In late 2008 a young and innocent Will Sharp tossed aside his well-worn copy of FIFA 09 in favour of Football Manager 2009, eager to test himself against the juggernauts of managerial simulation. What he envisaged being a simple transference of skills and a continued domination of the digital football world soon descended into chaos as he found himself unable to even compete. Unsuccessful save after unsuccessful save cut short, the intervals between hopeful attempts grew exponentially until eventually, he stopped logging on altogether. Truly vanquished, he vowed never to attempt to conquer Football Manager again. Until now.

Chapter 17: Voyage To The Middle Of The League

Captain’s Log, 22 October. “There has been a lot of speculation this week linking you with the vacant Brentford post. Are you interested in the job?"

This is the question put to me by MailOnline’s Brett Wilson after my Wednesday team put three past Preston, without reply, continuing our stroll up the table before settling temporarily in fifth place.

The first question bearing even a hint of inquisitiveness; the first meagre attempt at extracting even a modicum of exclusive insight into the incomparable existence of me, Will Sharp, Sheffield Wednesday manager, after the latest of so many vintage attacking displays, and the opportunity is taken only to ask if I am interested in taking over at 22nd place Brentford.

I chuckle, scanning the room from side to side, smiling and sharing in the nervous laughter that soon joins my own, before my face slumps into an offended glare. Suddenly I'm launching a saucer of Viennese swirls across the room in the direction of the correspondent in question while spitting feathers. "BRENTFORD? AM I INTERESTED IN THE JOB AT BRENTFORD?"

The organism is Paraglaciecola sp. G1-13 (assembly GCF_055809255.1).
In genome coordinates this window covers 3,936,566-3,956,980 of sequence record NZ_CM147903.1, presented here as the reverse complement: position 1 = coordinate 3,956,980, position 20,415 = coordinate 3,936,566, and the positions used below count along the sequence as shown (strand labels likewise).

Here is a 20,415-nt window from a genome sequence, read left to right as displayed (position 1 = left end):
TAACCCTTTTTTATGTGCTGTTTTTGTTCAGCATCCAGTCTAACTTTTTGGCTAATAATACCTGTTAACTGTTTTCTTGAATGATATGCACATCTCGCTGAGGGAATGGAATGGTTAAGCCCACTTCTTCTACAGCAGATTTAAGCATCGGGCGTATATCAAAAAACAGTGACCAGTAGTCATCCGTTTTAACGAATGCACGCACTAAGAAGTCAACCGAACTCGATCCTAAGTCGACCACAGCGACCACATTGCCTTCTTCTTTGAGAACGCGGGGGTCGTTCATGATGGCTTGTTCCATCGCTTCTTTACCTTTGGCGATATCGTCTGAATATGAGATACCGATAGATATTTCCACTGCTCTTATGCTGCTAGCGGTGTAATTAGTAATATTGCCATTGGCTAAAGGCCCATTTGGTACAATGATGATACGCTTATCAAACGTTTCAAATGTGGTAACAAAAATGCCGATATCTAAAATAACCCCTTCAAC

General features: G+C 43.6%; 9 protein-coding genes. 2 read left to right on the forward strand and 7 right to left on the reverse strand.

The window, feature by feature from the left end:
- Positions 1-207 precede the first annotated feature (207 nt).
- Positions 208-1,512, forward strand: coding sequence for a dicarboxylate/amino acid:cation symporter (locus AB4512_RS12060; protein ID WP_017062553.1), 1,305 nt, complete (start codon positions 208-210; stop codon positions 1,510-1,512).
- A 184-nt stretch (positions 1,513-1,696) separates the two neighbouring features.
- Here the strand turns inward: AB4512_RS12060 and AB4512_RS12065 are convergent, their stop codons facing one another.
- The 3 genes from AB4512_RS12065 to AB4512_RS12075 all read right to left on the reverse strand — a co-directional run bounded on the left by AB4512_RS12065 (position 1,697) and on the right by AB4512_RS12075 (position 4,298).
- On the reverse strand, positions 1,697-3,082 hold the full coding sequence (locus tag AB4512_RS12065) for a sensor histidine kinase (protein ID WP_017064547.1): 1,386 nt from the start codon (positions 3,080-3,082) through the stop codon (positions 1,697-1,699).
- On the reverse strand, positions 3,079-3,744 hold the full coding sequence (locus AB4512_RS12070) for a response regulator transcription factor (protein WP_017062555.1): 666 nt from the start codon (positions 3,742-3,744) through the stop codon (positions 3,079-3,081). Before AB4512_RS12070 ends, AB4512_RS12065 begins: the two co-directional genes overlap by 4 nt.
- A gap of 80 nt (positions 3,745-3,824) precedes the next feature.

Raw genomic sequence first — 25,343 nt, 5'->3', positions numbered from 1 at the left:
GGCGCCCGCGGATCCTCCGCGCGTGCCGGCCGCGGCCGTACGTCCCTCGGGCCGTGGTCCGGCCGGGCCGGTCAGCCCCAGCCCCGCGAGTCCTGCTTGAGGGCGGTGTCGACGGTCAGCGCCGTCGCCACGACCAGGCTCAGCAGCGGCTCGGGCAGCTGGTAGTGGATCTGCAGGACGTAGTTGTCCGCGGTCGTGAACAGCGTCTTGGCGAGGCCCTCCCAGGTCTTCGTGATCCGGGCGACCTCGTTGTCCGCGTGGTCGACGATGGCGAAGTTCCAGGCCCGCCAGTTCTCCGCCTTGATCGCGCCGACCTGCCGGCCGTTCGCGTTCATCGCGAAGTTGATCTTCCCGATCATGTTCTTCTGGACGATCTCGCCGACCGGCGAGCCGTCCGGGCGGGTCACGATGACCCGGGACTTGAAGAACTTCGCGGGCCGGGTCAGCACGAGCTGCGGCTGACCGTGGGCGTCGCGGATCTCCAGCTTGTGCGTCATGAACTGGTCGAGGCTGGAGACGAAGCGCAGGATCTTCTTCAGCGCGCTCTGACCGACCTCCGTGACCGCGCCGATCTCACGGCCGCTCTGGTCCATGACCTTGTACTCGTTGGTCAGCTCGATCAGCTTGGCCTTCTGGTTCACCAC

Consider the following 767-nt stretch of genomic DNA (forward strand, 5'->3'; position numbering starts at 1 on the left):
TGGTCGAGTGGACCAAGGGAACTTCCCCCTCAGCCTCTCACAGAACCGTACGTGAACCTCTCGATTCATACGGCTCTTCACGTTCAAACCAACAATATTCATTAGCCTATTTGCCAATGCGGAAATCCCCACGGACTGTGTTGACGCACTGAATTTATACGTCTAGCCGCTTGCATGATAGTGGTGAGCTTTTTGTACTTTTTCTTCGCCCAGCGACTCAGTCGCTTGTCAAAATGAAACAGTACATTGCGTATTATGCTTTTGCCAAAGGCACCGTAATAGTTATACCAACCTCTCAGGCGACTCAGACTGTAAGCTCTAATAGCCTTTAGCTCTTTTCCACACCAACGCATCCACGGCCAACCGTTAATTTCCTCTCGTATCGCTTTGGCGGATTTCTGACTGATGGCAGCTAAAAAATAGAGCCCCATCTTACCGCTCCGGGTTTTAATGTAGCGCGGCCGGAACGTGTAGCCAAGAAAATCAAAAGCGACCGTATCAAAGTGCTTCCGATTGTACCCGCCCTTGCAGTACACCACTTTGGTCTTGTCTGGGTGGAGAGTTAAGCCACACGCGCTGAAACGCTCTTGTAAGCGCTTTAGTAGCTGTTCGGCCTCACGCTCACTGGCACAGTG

The next thing I know I'm at home on the sofa, watching Bargain Hunt with Oscar beside me, and I have 67 text messages on my phone. The only one I bother to read says just "Good game today, boss." It's from Conor Hourihane, scorer of two of today’s goals. I message him back a string of emojis. Football, football, fire, fire, fire, flexed bicep, flexed bicep, smiling face with heart-shaped eyes. He doesn't reply. I fall asleep before bothering to find my bed.

25 October rolls around and it's time for us to welcome Premier League pretenders Aston Villa back to Hillsborough with a place in the EFL Cup quarter-finals on the line. More importantly, the evening presents an opportunity for me to triumph over my old rival Karl Robinson. Some may remember him as the man who stole from me a Manager of the Month award last season, on account of him having an "objectively better record during the month" or some other bureaucratic bullshit.

I tell each of my staff to tell their mates to feel free to tell any of their mates who may know Karl Robinson to tell him I'll be starting with a highly rotated line-up. I put added emphasis on the word experimental and I make sure to sell the line with a few nonchalant shrugs while pretending to forget the competition's name. "It's only the Worthingto—Coca Co—whatever the cup is, lads." Then I send out our strongest XI.